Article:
Last Thursday, the CFPB announced in a blog post that it is considering revising its mortgage servicing rules. This development follows a request for information from the CFPB last fall seeking public input on, among other things, streamlined loss mitigation options. The CFPB’s current mortgage servicing rules were promulgated in the wake of the foreclosure crisis and took effect in 2014. Among other things, the rules create a framework for default servicing under which servicers must evaluate loss mitigation applications according to a prescribed process with deadlines and notice requirements. The COVID-19 pandemic put this loss mitigation framework to the test as the number of borrowers who had trouble paying their mortgages skyrocketed.
While the CFPB’s mortgage servicing rules have undoubtedly enhanced servicing in certain respects, the rules have been criticized as limiting the ability of servicers to be nimble and get help to borrowers quickly. For example, Regulation X generally prohibits servicers from offering loss mitigation to borrowers based on an evaluation of an incomplete loss mitigation application, instead requiring servicers to collect and then evaluate a complete loss mitigation application. This requirement is designed to ensure that the loss mitigation evaluation process is efficient and that borrowers are evaluated for all available loss mitigation options at the same time rather than being required to apply multiple times for different options. While these are worthy goals, they trade off with the ability of servicers to offer more streamlined options. Completing a loss mitigation application can be time-consuming, and this requirement may delay or even prevent a borrower’s entry into a loss mitigation program.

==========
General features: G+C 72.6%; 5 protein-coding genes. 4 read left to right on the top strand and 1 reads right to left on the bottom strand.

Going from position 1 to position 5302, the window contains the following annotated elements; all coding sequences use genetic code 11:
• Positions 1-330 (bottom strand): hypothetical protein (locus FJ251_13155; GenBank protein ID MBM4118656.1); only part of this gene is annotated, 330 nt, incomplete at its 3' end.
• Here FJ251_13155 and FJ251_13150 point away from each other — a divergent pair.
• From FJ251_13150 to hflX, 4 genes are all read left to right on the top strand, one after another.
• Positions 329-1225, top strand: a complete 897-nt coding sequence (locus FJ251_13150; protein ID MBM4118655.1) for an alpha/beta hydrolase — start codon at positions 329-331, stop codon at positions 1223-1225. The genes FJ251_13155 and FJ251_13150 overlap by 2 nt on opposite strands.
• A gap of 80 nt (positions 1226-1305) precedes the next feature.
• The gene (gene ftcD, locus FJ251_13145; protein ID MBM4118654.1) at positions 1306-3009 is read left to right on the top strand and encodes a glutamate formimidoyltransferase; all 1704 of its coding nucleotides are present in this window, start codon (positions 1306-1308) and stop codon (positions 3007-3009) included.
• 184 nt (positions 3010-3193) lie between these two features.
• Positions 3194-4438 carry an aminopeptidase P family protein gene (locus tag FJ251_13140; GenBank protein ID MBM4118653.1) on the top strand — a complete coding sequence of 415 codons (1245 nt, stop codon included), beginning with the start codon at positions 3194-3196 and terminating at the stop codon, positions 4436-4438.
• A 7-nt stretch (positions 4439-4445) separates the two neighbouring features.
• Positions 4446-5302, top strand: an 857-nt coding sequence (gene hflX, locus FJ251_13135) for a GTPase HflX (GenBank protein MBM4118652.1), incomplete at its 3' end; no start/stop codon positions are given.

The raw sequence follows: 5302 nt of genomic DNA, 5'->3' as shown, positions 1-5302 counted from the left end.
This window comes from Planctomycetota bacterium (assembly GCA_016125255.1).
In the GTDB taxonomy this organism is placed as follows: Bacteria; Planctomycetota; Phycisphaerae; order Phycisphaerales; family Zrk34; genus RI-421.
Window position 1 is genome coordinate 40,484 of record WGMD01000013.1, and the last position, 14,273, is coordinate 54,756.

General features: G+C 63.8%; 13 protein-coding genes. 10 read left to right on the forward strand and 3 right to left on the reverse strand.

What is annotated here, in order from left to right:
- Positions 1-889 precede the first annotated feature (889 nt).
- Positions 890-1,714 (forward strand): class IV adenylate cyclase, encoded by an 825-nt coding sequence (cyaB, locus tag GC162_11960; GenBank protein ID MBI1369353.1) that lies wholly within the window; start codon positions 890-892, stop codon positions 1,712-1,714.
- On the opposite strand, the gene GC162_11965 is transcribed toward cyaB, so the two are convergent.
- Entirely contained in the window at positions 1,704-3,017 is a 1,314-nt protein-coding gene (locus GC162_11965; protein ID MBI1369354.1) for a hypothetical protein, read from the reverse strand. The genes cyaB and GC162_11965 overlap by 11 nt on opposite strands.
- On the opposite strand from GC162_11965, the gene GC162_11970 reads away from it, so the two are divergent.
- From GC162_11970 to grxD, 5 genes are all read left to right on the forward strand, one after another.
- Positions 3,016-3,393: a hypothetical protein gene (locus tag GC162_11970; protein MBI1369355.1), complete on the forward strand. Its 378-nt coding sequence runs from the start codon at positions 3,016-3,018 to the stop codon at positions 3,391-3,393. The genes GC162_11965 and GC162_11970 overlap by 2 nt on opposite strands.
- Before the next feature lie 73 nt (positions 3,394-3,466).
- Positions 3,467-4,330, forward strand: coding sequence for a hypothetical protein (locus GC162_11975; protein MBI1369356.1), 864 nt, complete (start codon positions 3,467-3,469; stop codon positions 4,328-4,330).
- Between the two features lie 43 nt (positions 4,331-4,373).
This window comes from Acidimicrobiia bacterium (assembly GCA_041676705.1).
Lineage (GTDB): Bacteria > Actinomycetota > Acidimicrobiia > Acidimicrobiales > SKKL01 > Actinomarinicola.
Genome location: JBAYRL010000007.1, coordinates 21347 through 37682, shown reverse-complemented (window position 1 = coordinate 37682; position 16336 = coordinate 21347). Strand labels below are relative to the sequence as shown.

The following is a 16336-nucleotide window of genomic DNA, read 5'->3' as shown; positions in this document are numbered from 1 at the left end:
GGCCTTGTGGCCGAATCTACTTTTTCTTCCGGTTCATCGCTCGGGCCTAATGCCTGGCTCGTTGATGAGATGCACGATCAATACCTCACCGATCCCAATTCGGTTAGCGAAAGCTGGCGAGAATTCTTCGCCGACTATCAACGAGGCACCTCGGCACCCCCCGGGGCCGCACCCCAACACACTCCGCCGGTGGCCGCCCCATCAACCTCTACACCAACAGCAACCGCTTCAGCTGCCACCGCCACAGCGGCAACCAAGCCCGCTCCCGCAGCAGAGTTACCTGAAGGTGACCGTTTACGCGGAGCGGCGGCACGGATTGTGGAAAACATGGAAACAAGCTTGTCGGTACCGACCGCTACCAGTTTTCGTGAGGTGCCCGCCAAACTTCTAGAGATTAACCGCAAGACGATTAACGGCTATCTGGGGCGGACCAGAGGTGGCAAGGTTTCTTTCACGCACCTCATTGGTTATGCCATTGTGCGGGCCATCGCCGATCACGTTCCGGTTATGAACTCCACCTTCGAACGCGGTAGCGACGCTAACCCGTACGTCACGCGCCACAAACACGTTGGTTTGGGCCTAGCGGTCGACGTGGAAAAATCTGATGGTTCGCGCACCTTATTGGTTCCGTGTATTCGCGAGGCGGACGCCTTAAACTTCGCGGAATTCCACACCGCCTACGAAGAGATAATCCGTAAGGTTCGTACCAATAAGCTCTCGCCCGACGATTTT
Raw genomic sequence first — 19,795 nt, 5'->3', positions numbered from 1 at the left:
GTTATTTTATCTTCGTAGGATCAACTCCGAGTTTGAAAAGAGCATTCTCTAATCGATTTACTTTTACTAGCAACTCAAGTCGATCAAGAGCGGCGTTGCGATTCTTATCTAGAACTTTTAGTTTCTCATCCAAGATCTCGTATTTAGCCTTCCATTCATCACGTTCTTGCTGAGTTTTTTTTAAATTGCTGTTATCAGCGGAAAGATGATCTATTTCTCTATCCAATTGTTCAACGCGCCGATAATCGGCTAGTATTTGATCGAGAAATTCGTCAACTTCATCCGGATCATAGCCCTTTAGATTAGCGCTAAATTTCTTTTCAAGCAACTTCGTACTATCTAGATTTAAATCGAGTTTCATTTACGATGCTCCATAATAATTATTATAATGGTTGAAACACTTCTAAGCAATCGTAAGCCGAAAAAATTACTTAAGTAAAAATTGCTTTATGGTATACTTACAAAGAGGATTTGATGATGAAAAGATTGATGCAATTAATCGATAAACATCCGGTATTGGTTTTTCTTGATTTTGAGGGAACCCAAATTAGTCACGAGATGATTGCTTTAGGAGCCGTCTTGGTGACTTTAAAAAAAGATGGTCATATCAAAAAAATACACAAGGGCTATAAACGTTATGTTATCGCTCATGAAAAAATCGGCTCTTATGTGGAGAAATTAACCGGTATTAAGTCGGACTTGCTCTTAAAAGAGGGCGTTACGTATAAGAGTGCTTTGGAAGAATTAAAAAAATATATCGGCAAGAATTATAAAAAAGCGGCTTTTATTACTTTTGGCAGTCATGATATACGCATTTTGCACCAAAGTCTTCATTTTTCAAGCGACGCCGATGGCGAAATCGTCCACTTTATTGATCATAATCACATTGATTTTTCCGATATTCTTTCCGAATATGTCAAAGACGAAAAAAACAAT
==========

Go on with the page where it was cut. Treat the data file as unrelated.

The Bureau amended the servicing rules twice during the pandemic to allow servicers to offer loss mitigation to borrowers based on an incomplete application. These amendments, however, were temporary and narrowly tailored to make it easier for servicers to offer particular types of loss mitigation to borrowers during the COVID-19 pandemic based on the specific options that were created by certain investors and governmental agencies. Borrowers could continue to benefit from the ability to obtain loss mitigation without submitting a complete loss mitigation application even after the pandemic has subsided and, importantly, in future economic downturns or unexpected events. Along these lines, the CFPB acknowledged in its blog post that “there were places where the rules could be revised to reduce unnecessary complexity.”
In addition to concerns about the complexity of the loss mitigation process, the CFPB stated that it has received public comments addressing servicing fees borrowers incur and negative credit reporting consequences borrowers experience while waiting for servicers to review their loss mitigation options. While it is not clear exactly how or when the CFPB will seek to amend the mortgage servicing rules, the CFPB indicated that it aims to “propose ways to simplify and streamline” them. The Bureau further stated that it continues to welcome petitions on potential amendments to the servicing rules. Stay tuned for additional updates on this topic.